From executive producer/writer Bruno Heller (The Mentalist, Rome), Gotham is the origin story for a number of the characters in the Batman universe, including Catwoman, The Penguin, The Riddler and Poison Ivy, as it shows what made them the formidable adversaries that they eventually become. At its core, it is the story of Detective James Gordon’s (Ben McKenzie) rise through a dangerously corrupt city teetering on the edge of evil, and it chronicles the birth of one of the most popular superheroes of our time.
During this exclusive phone interview with Collider, actress Camren Bicondova (who plays Selina Kyle, the future Catwoman) talked about what it means to her to get to be a part of the DC universe, not even knowing which role she was up for when she was auditioning, how special she feels to get to explore a side of the iconic character that we haven’t gotten to see yet, focusing on just the Selina Kyle aspect of the character, at this point, why Selina is so interested in Bruce Wayne (David Mazouz), working with the different cats, Selina’s relationship with Jim Gordon, and that what she finds most fun about playing this character is also the biggest challenge. Check out what she had to say after the jump.
CAMREN BICONDOVA: It’s great! Honestly, I wasn’t familiar with the whole DC comics world and the Batman world before I was part of Gotham. Now that I’ve been researching, it’s just great. I’m really excited to be a part of it.
How did you come to this? Did you go through an audition process for this role?
BICONDOVA: Yeah, I did. I was auditioning, in general, for acting and dancing jobs. I’m a dancer, too. I didn’t know I was auditioning for a girl named Selina Kyle. I thought I was auditioning for a girl named Lucy. When I found out that I got the role of Selina Kyle, I completely freaked out. I knew Selina Kyle was Catwoman. I didn’t know the details, but Catwoman is pretty cool.
With Michelle Pfeiffer, Halle Berry and Anne Hathaway before you, Catwoman has quite the legacy. How exciting is it for you to get to explore her as a young girl, and get to show people a side that we haven’t really seen of her yet?
BICONDOVA: It’s awesome! The only three words that I can describe this experience with are awesome, an honor and grateful. Every synonym of those three words is me, at the moment. It’s great. I’m getting to show a side of Selina Kyle that nobody’s ever seen before, and that’s cool. I feel pretty special.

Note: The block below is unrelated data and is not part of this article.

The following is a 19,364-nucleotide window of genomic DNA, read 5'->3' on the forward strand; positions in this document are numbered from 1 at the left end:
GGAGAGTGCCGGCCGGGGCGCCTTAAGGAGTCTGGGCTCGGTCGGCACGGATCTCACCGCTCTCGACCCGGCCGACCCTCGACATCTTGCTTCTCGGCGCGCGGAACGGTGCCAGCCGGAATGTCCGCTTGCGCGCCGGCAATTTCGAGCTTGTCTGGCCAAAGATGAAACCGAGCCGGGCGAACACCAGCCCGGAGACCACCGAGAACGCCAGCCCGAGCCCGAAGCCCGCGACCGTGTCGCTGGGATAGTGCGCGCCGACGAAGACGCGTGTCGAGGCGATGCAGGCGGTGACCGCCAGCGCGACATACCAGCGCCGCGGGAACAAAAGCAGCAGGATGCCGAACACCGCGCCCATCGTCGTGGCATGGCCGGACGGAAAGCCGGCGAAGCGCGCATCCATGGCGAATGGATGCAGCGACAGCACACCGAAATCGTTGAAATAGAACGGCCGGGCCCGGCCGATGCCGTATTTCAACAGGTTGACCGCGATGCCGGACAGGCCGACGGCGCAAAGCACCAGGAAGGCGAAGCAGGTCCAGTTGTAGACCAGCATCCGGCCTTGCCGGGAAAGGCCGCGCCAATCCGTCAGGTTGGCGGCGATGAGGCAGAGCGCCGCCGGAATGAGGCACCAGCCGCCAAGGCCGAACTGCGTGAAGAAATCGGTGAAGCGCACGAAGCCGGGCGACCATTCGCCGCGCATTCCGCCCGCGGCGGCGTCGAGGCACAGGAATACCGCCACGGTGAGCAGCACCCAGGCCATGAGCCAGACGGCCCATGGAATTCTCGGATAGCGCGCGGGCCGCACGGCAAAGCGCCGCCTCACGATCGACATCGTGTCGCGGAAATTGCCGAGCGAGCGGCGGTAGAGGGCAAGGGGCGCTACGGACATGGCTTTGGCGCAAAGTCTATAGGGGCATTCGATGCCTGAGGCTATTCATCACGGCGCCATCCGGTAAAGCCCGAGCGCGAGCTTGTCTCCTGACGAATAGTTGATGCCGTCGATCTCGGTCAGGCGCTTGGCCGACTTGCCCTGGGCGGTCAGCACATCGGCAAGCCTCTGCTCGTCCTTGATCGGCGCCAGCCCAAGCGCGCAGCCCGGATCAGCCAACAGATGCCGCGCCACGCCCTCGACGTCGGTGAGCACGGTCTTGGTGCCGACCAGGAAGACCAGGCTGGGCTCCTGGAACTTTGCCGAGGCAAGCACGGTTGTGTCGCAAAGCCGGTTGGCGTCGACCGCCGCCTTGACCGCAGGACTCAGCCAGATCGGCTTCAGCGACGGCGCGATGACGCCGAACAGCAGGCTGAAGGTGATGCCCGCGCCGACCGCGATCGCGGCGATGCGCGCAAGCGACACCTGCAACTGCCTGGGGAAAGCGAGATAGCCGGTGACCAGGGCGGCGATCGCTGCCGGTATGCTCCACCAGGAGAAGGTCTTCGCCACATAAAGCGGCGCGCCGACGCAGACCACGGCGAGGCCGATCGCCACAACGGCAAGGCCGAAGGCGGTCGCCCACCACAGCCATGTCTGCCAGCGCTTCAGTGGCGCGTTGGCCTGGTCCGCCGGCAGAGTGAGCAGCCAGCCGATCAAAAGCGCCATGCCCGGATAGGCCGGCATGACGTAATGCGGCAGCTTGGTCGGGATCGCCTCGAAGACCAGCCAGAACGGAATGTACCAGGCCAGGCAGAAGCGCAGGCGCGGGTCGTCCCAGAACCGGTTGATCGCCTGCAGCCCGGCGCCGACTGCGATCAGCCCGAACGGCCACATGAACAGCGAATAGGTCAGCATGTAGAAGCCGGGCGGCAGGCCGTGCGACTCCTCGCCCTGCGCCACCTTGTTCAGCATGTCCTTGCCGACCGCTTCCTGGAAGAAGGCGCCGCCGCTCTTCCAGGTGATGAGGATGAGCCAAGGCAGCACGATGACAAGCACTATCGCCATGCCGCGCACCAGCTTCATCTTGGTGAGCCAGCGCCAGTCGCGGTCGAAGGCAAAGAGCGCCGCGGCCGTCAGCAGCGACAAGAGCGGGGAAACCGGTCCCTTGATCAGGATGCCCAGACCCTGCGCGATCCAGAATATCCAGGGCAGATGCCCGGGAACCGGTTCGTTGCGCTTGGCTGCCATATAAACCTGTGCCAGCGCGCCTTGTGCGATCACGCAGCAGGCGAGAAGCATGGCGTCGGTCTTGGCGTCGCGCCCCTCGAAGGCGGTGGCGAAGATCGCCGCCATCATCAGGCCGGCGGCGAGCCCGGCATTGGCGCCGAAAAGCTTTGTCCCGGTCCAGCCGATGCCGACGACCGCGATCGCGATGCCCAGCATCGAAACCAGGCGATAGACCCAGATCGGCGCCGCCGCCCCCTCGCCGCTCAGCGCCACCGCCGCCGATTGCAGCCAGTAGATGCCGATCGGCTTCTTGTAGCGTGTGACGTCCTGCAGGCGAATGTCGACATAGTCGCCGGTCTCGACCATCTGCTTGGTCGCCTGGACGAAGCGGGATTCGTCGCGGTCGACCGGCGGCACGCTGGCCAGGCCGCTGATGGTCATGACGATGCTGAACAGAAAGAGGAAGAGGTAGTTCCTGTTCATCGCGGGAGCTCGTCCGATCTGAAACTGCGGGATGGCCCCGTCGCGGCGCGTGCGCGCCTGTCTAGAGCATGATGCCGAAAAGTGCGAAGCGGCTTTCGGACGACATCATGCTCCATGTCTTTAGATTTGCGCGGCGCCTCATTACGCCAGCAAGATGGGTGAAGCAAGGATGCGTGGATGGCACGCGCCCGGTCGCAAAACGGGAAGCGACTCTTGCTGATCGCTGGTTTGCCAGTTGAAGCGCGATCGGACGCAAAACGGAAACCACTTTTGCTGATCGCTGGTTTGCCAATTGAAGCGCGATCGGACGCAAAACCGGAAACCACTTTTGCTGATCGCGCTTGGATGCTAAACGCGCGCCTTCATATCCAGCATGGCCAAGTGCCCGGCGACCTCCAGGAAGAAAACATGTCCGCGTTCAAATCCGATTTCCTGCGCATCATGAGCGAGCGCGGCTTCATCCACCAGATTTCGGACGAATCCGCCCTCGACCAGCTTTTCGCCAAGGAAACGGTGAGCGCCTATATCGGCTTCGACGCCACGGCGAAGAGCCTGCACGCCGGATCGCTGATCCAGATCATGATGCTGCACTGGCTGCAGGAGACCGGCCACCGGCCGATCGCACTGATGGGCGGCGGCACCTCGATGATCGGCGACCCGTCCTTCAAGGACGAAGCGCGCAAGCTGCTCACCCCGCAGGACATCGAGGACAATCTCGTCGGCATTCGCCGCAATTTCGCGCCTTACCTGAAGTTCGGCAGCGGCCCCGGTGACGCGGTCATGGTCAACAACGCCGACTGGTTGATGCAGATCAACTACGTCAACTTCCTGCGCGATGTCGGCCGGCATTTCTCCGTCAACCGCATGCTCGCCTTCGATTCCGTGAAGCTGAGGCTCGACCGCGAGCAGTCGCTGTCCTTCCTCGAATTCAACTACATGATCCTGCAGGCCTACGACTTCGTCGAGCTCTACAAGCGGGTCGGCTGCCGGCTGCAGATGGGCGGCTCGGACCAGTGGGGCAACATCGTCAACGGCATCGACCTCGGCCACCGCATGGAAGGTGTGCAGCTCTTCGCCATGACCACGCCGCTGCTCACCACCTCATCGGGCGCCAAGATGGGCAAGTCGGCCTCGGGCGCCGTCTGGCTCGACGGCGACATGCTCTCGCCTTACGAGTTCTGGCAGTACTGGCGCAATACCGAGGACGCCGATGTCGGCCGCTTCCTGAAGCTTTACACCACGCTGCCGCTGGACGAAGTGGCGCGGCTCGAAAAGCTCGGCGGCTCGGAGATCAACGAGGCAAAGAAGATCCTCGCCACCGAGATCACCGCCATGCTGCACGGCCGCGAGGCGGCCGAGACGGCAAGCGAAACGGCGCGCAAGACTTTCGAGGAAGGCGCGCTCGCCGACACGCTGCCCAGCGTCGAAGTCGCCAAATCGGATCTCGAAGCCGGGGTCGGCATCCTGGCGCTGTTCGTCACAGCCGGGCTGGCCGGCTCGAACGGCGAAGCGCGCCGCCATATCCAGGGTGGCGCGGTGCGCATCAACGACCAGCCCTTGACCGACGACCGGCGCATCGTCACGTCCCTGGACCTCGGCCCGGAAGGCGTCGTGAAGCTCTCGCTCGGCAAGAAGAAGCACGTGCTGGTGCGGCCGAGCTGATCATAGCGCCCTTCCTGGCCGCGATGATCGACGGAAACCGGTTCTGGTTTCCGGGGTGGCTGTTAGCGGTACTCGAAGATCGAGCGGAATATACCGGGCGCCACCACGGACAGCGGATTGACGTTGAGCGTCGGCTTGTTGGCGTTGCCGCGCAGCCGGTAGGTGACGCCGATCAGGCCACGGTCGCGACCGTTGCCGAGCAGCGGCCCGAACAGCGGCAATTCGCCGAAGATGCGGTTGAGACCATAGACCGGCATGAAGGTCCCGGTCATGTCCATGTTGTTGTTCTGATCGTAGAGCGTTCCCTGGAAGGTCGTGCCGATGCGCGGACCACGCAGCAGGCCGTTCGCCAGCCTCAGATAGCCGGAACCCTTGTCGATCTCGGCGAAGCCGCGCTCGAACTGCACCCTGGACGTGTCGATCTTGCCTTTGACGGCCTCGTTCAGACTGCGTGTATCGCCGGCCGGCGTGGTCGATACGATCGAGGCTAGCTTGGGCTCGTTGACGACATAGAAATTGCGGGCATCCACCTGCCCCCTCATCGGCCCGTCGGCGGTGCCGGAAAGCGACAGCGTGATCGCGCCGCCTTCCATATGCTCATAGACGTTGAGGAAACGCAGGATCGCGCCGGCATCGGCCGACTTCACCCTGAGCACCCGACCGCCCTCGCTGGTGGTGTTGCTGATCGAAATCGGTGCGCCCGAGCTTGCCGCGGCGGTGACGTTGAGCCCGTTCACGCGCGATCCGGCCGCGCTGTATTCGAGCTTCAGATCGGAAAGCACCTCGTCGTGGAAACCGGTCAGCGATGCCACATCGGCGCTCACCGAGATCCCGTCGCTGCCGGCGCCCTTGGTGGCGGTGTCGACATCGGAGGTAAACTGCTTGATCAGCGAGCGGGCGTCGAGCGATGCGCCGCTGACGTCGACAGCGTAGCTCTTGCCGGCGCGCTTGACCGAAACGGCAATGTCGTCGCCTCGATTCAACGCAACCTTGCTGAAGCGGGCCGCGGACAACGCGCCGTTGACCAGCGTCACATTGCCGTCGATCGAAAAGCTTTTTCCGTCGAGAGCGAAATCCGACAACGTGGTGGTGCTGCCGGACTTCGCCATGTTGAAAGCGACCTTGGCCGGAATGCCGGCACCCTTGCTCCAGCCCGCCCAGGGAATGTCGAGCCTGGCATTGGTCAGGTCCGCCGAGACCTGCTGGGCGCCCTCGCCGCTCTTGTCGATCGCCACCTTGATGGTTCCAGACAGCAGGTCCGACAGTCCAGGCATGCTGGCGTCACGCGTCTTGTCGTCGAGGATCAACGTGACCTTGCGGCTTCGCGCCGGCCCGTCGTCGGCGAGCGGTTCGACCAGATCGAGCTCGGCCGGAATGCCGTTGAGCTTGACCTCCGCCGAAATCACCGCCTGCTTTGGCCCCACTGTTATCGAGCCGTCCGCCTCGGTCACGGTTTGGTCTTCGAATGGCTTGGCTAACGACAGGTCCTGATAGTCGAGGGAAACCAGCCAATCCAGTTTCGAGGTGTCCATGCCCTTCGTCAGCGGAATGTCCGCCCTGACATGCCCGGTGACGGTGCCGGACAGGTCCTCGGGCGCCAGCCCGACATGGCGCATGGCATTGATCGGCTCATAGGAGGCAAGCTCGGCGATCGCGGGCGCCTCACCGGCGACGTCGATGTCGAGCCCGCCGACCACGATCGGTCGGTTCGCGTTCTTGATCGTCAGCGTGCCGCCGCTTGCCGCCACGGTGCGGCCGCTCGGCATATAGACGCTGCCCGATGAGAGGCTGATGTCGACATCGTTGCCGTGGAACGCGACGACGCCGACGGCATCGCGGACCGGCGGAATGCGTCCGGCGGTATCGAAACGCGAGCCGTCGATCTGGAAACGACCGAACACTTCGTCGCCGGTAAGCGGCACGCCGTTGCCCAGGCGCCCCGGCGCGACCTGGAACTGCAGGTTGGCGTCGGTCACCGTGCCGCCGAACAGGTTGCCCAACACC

Obviously, the physicality is very important to your performance. How did you determine the way that she would carry herself and move around? Did your dance background come into play with that?
BICONDOVA: The description of [the character] was “street thief, pick pocket, orphan, tough when cornered,” so I just came up with a character based on that. And then, I used my dance background to incorporate the catlike movements. And I just did what I thought a pick pocket would do. That’s pretty much it.
At this point, do you just focus on the Selina Kyle side of the character, or are you always thinking about who she’ll become and the Catwoman side of her?
BICONDOVA: At this point, I’m focusing in the present, as in the past of Catwoman. I’m learning as I’m reading the scripts. I had an idea of how she would develop, but it wasn’t set. I knew that I would figure out how she was developing, the further we got into the season, so I’m not necessarily focusing on the future. I’m just focusing on which episode we’re on, and I’m doing it step by step. Personally, I don’t feel comfortable going from A to Z. I have to go from A to B.
Selina Kyle seems to have been watching Bruce Wayne for some time. When and why is she so interested in him? Is she interested in the possibility of financial gain, or does she see something of a kindred spirit in him?
BICONDOVA: I don’t think it has to do with financial gain. I think it has to do with the fact that now she has something in common with somebody else, and I don’t think she’s very used to that besides having something in common with the feral cats of Gotham. So, to have someone close to her age be in a similar situation is intriguing to her. Obviously, she’s on the streets of Gotham, surviving on her own, and Bruce is living in a mansion with a butler, Alfred, caring for him. But, they’re both suffering the loneliness of not having parents. I think that’s what intrigues her.